Much like any business venture you embark on, the most important part of the journey (for most) is the bottom line. We live in a world where cash rules everything around us, so it is vital to turn a profit, not only for living purposes but to feel successful and accomplished. In the sports betting world, turning a profit seems to be a walk in the park for sportsbooks. They keep track of their billions of dollars by using a term called “handle” and nobody is aware of how big the handle is until the sportsbooks tell us. Publicizing specific numbers to bettors doesn’t serve much purpose for the sportsbook, so we are usually made to wait until well after an event to find out the exact numbers.
What is a Handle?
By definition, the wagering term “handle” refers to the total amount of money wagered over a specific period of time. In this instance, this term usually refers to the amount for a particular game or a number of different games over a given day, week or the entire season. It can also be used in another context, which allows the word “handle” to be used to describe the total amount of money bet, or simply the number of bets placed.
Can Knowing the Handle Help Bettors?
As I’m sure you already know, bettors look for any edge they can get when deciding what kind or how much money they should lay down on any given bet. Typically, sportsbooks keep the handle on the downlow until after the event, so unfortunately, the “handle” doesn’t really offer much help in terms of finding the edge. The only people who seem to benefit from knowing the handle on high-profile events is the mainstream media. The media is always quick to point out if the handle is up or down from past years, especially when the numbers involved are gigantic.
Most Common Use for the Handle
Events like the Super Bowl, a championship fight, and/or March Madness usually get the glorified “handle” discussion due to the magnitude of the events. However, the term handle is most commonly used in regards to horse racing. The horse racing “handle” focuses on the total amount bet on the entire race card on any particular day. If you know where or what you’re looking for, you can see the on-track handle, or the “all sources handle”. The “all source handle” includes bets made at off-track betting facilities, casinos and other racetracks that offer simulcast betting. As with the major events in sports (Super Bowl, March Madness), the handle is much more closely watched and talked during events like the Breeders’ Cup or the Triple Crown races. These races are known to bring in handles of tens of millions of dollars.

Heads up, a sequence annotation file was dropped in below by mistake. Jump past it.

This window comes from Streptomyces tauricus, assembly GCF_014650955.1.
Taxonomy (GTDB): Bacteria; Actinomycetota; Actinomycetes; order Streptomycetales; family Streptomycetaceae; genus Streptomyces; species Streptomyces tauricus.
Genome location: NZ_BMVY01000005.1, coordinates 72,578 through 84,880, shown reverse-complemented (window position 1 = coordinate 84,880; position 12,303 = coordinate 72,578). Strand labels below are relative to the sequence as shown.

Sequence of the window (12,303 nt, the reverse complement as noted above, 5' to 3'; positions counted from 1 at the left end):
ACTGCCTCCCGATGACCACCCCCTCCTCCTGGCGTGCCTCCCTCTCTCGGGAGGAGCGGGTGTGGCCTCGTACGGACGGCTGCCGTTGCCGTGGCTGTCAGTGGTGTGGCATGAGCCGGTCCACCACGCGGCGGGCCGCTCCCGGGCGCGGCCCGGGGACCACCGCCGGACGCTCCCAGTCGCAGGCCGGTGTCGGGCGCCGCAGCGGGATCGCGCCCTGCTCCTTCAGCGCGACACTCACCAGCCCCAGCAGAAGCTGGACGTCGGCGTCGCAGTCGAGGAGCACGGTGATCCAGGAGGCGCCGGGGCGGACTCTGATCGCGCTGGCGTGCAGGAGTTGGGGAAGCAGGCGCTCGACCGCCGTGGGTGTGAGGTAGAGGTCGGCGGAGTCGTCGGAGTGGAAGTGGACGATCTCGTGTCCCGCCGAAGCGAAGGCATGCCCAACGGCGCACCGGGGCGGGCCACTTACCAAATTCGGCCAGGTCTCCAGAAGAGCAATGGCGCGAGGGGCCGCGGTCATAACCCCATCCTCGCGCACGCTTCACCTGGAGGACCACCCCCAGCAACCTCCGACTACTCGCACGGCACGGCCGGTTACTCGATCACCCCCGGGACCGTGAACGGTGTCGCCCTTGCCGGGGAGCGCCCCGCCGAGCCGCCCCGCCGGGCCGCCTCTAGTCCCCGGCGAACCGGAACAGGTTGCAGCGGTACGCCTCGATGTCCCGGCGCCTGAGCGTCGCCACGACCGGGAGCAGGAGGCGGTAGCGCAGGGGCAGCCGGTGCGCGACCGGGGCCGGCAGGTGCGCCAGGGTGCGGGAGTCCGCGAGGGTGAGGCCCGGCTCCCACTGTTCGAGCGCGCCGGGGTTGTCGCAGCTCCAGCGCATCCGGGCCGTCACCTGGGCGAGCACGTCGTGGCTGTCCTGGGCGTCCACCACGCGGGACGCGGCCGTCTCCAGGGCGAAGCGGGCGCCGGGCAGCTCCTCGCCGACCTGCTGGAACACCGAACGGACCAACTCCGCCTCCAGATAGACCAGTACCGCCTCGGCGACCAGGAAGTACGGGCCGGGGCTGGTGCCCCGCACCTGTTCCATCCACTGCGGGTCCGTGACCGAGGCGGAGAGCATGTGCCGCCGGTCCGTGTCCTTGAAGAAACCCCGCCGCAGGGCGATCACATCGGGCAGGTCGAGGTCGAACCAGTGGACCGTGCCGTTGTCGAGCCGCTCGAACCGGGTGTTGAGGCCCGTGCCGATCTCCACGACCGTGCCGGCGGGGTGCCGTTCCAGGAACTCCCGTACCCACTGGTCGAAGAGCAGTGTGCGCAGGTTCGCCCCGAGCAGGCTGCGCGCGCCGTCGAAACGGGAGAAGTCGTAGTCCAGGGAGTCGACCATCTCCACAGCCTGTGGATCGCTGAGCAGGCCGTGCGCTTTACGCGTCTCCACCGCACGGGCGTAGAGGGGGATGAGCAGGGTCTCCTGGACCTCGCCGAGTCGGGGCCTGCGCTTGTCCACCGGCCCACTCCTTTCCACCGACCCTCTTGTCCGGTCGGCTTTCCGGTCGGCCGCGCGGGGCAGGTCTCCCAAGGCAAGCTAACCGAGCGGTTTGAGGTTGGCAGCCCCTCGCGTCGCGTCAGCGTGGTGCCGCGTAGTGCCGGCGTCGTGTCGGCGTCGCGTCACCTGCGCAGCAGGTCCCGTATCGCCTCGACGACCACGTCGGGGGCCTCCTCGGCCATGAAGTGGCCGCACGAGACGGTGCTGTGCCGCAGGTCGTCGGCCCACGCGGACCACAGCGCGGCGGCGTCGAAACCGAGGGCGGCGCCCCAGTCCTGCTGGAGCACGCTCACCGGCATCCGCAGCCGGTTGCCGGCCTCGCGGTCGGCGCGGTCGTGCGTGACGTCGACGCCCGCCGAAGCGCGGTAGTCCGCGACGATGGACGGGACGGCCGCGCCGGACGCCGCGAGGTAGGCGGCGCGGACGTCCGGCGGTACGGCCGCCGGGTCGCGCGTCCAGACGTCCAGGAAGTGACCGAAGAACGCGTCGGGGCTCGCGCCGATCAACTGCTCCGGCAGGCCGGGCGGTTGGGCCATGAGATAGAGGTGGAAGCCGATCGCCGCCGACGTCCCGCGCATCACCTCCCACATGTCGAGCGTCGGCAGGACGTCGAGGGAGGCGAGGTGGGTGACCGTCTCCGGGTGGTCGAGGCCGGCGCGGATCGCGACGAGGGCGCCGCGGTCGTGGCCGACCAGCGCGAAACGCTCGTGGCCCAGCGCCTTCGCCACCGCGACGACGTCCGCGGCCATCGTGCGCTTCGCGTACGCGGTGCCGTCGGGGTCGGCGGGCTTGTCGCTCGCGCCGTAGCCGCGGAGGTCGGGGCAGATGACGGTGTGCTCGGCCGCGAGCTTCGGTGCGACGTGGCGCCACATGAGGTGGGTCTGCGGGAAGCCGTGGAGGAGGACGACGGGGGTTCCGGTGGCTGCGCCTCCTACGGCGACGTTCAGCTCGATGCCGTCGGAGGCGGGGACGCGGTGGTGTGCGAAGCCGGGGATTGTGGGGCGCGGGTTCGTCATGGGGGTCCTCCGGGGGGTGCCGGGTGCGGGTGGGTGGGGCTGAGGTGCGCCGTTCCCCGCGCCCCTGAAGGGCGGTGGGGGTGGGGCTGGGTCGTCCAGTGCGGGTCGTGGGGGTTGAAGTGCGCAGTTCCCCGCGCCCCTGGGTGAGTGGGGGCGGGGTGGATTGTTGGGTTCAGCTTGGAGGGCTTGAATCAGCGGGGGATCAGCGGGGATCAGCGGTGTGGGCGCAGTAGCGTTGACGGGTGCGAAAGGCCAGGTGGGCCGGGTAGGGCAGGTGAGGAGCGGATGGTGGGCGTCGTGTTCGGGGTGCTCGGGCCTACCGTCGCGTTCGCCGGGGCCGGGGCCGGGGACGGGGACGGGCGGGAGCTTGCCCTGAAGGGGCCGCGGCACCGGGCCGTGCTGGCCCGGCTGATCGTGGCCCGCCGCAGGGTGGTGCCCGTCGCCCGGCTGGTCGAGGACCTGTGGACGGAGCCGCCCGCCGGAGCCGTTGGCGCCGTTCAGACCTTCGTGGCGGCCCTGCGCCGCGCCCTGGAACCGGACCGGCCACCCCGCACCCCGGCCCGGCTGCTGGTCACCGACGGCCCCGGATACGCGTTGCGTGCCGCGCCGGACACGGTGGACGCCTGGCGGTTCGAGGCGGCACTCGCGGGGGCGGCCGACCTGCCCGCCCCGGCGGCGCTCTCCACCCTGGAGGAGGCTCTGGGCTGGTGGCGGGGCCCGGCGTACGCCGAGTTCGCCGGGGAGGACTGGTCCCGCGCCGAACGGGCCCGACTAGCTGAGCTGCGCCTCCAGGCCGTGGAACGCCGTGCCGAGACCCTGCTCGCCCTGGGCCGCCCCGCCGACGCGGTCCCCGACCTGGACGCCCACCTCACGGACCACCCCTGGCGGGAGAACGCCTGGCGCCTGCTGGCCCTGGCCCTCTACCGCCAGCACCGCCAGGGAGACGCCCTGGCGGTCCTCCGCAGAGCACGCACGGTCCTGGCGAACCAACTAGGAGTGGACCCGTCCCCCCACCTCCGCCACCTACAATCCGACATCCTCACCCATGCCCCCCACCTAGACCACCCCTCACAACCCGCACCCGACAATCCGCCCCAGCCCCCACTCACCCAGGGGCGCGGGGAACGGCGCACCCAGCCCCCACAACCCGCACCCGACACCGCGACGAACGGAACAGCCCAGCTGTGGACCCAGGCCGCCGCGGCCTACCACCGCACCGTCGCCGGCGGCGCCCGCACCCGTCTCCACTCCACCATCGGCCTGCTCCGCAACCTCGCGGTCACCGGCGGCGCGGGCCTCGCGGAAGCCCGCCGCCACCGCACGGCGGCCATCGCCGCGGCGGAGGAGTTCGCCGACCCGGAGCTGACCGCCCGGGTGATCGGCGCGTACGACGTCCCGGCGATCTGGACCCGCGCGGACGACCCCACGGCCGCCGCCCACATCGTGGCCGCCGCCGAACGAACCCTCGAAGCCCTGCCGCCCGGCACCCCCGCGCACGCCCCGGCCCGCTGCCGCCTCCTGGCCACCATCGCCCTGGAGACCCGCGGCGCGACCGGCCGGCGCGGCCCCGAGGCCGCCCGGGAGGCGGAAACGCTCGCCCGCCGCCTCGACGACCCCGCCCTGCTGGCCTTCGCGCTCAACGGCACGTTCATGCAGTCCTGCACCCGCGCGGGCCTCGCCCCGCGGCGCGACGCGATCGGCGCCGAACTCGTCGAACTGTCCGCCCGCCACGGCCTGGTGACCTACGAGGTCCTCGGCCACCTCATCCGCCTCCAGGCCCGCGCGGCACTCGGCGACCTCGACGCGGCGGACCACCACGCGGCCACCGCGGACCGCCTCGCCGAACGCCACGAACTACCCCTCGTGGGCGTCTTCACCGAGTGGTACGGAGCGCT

The False Handle
It goes without saying, most of the money wagered in Vegas is usually from bettors looking to get in on the action just to say they did. This is known as “dumb public money” which could inflate the handle and lead people (media) to believe that one side is the bettor play than the other. Furthermore, we don’t need an exact figure to tell us that the Super Bowl is an event that generally draws the biggest handle. Bettors shouldn’t let the money or number of bets placed on the Super Bowl effect their thought process when deciding how to bet on this game.
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